CORPUS CHRISTI, Texas — A stop-work order issued by the City of Corpus Christi Wednesday has been rescinded, after determining the developer was clearing and grubbing the property.
A permit is not required for that type of work, a city spokesperson said Thursday.
The notice was placed on the property Wednesday afternoon.
Vahid Nazari said he owns the property at 557 Yorktown Blvd. He plans to build a residential area. Neighbors reached out to their city councilman wondering what was going on when construction began in the empty lot.
On Wednesday, Councilman Greg Smith said he came to find out the city wasn’t aware of any construction going on there.
“It has not been re-platted, there’ve been no permits issued there,” said Smith. “I talked to our development services. They said a 'stop work order' has been issued for this and they were unaware, had not been contacted about anybody doing anything on this property.”
“It’s obvious they know they’re either going to be told 'no they can’t do this' or there’s going to be some problems with it,” a neighbor, David Gerlach said. “Because they worked all weekend trying to get this done. It’s obvious they need to get as much done as they can. Before somebody comes and tells them, hey we got some problems with this.”
Gerlach said people have been working on the site for a couple of weeks and Wednesday was the first time they put their black fence up for environmental protection.
Nazari said he was not aware of any 'stop work order' as of early Wednesday afternoon. A city crew was at the site later in the afternoon putting up a notice to stop work.
A city employee was also on-site earlier in the day, documenting the construction work, Smith said.
Gerlach said he also is concerned about the proximity of the property to Naval Air Station Corpus Christi’s Waldron Field, one of several naval aircraft training fields throughout south Texas.
The Navy completed the Joint Land Use Study in 2013 and presented it to the city. It stated the Naval Station’s presence contributed to 21 percent of the area’s $17 billion economy.
“It’s in the APZ1 safety zone that the Navy base, in the Joint Land Use Study basically said we want to keep building development here to a minimum,” said Gerlach.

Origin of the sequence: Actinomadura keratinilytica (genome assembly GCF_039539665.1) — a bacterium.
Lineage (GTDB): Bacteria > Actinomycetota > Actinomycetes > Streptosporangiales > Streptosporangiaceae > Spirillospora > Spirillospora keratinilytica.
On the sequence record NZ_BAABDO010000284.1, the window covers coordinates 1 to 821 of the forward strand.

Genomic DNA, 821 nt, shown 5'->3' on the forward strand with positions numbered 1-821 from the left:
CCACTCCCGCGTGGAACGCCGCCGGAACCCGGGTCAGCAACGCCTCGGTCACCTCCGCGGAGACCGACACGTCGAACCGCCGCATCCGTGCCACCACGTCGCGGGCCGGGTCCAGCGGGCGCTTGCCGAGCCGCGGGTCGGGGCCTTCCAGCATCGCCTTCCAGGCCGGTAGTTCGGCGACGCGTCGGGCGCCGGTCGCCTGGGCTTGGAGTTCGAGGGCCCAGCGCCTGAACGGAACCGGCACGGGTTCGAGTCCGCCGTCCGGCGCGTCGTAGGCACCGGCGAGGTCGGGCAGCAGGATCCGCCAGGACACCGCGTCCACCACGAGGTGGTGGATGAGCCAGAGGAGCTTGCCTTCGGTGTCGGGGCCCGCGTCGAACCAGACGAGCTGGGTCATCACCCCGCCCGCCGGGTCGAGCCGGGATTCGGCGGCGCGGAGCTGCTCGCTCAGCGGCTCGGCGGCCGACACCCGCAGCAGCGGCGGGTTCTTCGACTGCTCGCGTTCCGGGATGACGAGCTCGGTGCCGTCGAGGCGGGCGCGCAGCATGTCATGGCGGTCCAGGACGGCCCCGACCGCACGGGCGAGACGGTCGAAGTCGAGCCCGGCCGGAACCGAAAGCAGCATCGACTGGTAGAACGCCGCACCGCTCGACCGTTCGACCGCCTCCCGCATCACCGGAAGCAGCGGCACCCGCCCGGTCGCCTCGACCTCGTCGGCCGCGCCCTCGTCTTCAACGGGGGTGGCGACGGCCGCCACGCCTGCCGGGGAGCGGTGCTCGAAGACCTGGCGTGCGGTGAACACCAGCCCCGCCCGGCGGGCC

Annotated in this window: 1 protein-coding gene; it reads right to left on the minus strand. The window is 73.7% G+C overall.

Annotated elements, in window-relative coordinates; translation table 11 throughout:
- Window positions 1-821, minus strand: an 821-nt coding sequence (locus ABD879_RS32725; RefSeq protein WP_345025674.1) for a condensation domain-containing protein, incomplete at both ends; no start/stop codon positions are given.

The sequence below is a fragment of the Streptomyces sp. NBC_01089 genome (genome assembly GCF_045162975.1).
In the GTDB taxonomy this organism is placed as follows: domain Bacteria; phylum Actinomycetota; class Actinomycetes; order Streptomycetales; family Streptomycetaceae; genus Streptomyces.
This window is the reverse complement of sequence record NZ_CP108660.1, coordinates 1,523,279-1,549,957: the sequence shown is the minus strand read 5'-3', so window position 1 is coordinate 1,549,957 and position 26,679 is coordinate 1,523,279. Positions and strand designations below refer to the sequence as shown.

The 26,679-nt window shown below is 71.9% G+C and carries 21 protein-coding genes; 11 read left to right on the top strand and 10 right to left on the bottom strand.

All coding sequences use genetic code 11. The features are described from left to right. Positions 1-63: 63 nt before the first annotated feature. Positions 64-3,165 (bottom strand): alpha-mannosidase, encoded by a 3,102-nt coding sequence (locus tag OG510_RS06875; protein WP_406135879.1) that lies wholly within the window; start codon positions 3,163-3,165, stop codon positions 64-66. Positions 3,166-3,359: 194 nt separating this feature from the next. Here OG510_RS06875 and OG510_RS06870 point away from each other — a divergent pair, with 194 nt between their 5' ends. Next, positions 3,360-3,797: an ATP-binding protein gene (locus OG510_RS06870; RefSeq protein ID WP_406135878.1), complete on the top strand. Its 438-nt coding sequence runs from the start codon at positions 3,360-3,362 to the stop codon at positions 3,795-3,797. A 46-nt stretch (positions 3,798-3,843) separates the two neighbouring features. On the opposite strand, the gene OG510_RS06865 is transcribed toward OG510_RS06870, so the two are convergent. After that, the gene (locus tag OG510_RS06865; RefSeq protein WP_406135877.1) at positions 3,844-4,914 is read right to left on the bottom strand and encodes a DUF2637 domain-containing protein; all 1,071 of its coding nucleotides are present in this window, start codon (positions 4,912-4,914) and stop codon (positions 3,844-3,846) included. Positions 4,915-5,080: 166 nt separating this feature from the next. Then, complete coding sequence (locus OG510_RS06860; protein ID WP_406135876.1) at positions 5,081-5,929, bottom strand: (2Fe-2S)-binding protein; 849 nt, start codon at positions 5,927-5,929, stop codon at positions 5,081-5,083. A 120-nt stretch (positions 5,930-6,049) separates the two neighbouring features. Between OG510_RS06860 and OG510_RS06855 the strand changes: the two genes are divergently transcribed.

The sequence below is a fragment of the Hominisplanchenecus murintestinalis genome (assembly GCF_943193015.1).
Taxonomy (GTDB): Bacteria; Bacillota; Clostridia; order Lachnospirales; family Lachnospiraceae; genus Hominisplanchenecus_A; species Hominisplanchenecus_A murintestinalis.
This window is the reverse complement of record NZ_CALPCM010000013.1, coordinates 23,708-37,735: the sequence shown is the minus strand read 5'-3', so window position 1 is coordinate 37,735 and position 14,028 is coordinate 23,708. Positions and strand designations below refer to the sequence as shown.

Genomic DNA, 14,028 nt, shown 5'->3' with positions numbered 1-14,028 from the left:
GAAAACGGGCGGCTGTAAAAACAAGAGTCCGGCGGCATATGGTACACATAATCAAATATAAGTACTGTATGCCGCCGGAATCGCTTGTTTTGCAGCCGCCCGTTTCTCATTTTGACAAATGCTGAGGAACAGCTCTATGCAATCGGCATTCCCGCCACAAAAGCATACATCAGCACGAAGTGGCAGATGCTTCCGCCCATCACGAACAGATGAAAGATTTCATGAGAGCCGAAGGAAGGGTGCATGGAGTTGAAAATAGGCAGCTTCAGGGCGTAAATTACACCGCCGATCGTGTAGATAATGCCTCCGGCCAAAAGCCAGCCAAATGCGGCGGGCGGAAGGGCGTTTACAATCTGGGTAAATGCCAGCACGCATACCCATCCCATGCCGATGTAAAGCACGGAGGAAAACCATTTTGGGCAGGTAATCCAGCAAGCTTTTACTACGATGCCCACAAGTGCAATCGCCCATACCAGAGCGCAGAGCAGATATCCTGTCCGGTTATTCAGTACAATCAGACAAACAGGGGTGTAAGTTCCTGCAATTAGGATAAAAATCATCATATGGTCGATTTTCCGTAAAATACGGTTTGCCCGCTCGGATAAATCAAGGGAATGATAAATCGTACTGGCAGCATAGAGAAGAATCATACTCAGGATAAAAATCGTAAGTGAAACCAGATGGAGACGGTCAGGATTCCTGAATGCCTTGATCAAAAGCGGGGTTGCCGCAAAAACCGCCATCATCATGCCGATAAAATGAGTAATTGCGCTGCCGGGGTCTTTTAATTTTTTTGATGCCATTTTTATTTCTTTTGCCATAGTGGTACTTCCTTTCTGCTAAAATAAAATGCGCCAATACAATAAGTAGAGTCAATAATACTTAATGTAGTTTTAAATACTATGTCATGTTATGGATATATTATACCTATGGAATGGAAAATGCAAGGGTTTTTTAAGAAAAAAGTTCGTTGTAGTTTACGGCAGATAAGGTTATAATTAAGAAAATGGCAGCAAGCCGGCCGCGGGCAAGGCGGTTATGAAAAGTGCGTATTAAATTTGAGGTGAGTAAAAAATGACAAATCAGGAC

The study was adopted by the city. The Joint Land Use Study examined the compatibility of the areas around the military installations. If corrections were needed they laid out how the city could do that.
The study created safety zones. Areas needed to prevent the development of incompatible land where the greatest possibility of crashes exist.
The lot on Yorktown is zoned as an RS6, which means it can be used for single-family homes.
Nazari’s property falls right on zone one and two according to the study. It also states that in 2008 over 79,000 flights took off from Waldron Field.
“I watch the planes all day long take off, off the runway 13 here and turn off to the southeast and they bank right over the top of this neighborhood,” Gerlach said. “One of the last crashes to happen, happened right across the street.”
January 27, 2006 a student and instructor were killed when a training jet crashed in that area.
“I’m concerned that if they allow a residential neighborhood to go in here that doesn’t fit the Navy’s usage, that it could give one more reason the Navy base needs to leave,” said Gerlach. “With the city having issues with the Carroll High School, I think we don’t really need to give the Navy any more reason to pack their bags and go.”
The study also makes recommendations the city can take so the partnership with the Navy stays intact and they remain in Corpus Christi.
One of those recommendations was to “rezone currently undeveloped parcels to ensure compatibility based on AICUZ guidance.”
That Yorktown address was undeveloped and the city never rezoned it.
A spokesperson with NAS-CC said that should the property come up for rezoning, they will recommend the city do so. They said Corpus Christi is a good place to train and they aren’t looking to move.